Eleven minutes with Brian Conley

Multi-talented award-winning Brian Conley tells Sandra Kessell why he’s having a hard time keeping track of his lip gloss now he’s starring as Edna Turnblad in the sell-out musical Hairspray.

I can hear Brian Conley’s booming voice and deep throaty chortle from way across the Milton Keynes Theatre foyer. The actor, comedian, West End star, chat show host, singer and all-round performer is “on” for this interview and before we’ve even shaken hands he’s showing me (and the show’s publicity team) his recently re-done tattoo, gauging our shocked reaction and laughing – his trademark dimples dipping in and out of his cheeks – as he sits down and waits for me to compose myself and deliver the first question.

    • Why do you live in Buckinghamshire? I’ve lived there for 18 years. I love it because you’re not a million miles from town, and it’s quite central for me, I’m on the A40 and I can get where I want to get easily. Being here is nice, Milton Keynes is local so I can get home easily. I can’t see myself ever moving away. My girls love it, they go to school in Uxbridge, where they’re very happy.
    • Were you born locally? No, I was born in Paddington General Hospital and lived in Kilburn, then moved to Watford, then Rickmansworth – I’ve kept coming out. I’m too common to live in Buckinghamshire really. When I very first bought my house, the local Conservative person rang the bell and when I went to the door he said to me: ‘Are your parents in?’ I said: ‘No, this is my house,’ and the bloke went: ‘Really?’ as if I wasn’t capable of owning a nice house. I bet he thought I was some sort of burglar.
    • Does it take you more time to take your show make-up off than to get home from here? Taking it off is not a problem, getting it on – well, they’ve got in the show report thing that it takes two hours. I don’t know where they got that from – it takes me about 30 minutes – though I don’t put it on myself, the make-up lady does that. Michael [Ball] does his own, but I can’t. I just think they do a better job than me. I guess it will take me about an hour to get home, I’ve not done it yet.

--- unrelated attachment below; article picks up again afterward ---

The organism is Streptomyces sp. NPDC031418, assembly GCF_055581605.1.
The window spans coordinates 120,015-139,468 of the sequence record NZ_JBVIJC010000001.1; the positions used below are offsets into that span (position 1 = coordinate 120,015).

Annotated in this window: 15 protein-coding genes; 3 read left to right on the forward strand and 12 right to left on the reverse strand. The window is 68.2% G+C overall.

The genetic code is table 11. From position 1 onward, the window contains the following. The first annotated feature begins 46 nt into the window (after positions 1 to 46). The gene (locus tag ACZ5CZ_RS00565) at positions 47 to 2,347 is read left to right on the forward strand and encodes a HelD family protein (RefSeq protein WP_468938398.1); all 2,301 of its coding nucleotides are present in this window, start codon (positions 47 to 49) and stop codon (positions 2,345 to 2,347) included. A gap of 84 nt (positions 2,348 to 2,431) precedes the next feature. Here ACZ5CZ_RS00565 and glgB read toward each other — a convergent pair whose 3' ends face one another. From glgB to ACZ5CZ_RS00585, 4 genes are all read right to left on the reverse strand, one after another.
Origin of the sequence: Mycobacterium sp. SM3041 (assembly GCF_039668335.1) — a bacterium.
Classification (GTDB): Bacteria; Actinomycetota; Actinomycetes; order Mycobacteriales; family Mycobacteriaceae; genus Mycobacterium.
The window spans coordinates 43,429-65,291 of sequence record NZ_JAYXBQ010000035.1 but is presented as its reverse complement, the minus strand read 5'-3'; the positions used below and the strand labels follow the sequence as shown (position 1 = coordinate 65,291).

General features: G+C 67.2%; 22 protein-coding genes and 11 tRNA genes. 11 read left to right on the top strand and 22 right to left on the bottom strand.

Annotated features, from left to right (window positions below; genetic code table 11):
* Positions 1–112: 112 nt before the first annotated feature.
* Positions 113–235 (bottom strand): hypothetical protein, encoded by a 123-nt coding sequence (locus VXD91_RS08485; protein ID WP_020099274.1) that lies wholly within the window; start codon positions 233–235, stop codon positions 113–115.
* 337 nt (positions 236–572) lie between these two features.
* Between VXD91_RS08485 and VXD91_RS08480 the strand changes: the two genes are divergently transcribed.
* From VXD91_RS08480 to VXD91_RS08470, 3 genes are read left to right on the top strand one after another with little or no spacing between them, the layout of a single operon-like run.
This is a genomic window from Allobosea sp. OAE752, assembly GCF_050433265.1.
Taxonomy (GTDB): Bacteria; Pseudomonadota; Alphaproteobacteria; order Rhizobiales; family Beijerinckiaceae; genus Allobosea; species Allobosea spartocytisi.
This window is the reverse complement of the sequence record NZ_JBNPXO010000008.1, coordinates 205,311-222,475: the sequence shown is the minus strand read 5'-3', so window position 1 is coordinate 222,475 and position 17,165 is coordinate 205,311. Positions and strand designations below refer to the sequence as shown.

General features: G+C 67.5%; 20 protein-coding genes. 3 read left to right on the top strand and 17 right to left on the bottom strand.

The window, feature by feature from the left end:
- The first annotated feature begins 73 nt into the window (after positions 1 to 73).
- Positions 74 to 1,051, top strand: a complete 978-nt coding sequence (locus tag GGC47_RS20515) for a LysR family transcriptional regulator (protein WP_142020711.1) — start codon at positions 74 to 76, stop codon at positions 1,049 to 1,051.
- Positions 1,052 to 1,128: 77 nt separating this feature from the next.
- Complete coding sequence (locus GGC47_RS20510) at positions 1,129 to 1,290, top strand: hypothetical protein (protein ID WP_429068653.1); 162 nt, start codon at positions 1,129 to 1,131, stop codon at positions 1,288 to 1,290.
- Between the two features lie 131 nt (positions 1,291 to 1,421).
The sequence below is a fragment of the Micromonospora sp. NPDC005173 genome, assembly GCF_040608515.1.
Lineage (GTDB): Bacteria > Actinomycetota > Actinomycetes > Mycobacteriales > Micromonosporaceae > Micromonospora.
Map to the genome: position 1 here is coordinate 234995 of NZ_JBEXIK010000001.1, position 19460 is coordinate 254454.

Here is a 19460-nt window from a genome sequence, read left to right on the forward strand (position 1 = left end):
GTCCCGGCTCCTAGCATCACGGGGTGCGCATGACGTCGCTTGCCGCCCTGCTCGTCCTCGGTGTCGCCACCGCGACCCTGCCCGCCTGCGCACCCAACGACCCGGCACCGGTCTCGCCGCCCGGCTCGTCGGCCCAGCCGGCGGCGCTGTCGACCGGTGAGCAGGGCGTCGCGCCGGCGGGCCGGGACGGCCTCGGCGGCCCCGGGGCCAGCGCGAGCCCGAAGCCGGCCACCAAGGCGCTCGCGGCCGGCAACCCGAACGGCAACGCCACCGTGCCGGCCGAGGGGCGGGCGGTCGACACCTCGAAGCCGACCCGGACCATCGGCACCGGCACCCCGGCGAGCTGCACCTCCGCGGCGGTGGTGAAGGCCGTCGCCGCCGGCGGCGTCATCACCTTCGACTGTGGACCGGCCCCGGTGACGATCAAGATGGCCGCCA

There’s no denying I’m a bloke dressed up as a woman

    • Who or what have you used for inspiration for your role as Edna Turnblad? When I saw Michael do it I thought, ‘This is great!’ but then I thought, ‘How am I going to do it?’ But listening to Harvey Fierstein, who was the original  Edna on Broadway, and who has got a deeper, more gravelly voice than me, was my inspiration – and Divine – [who played the role in the 1988 film version] – that’s my way of playing it – a bit more grotesque. But when friends come to see me I really do camp it up. My feminine side comes out. I love it when they come backstage and say, ‘You’re so – feminine.’ That’s about the way you hold your bag, you take shorter footsteps, the way you stand – all those things I think about when I’m out there. There’s no denying I’m a bloke dressed up as a woman – a lot of the comedy in the show comes from that, and there’s a lot of confusion when he, she, is on the phone and they think they’re talking to the father of the house and when me and Les [Dennis] kiss, the audience are laughing because they know it’s two blokes kissing. You’re playing the scenes in a little family unit – your love for Wilbur has got to come across and your unbelievable love for your daughter Tracy has got to come across.
    • So, what about Milton Keynes – do you love it or do you get lost in it? I’ve never been here [the town centre] before, but I don’t think there’s enough roundabouts. The last time I was in Milton Keynes I saw Robbie Williams at The Bowl with 80,000 people. I’d like to do that – then I could do one big night – it would be great, wouldn’t it? Steve Martin does a whole routine about that, doing a big concert one night a year – hehehehehe.

I don’t drink – I know that’s hard to believe

  • But what would you do with your time off then? Because you seem to be busy all the time. Well, you know, I tick over. What’s lucky about this show – well I don’t know if it’s more luck than judgement, is that me, Michael [Ball] and Starkey [Michael Starke] are sharing this role. I’ve got some nice time off in the summer, though I’ve doing the couple of weeks in August in Plymouth, but I’m taking the whole family down and we’re going to have a little holiday down there – being a dad is very important to me. Half the things I do because my girls would be proud of me – I loved doing Chitty Chitty Bang! Bang! [playing Caractacus Potts] and this, Hairspray, if you’ve got young girls, is the best show you could ever take them to see. Lucy, she’s eight, Amy’s 13 – they’re perfect ages – they wear tee-shirts saying ‘My Dad’s Edna.’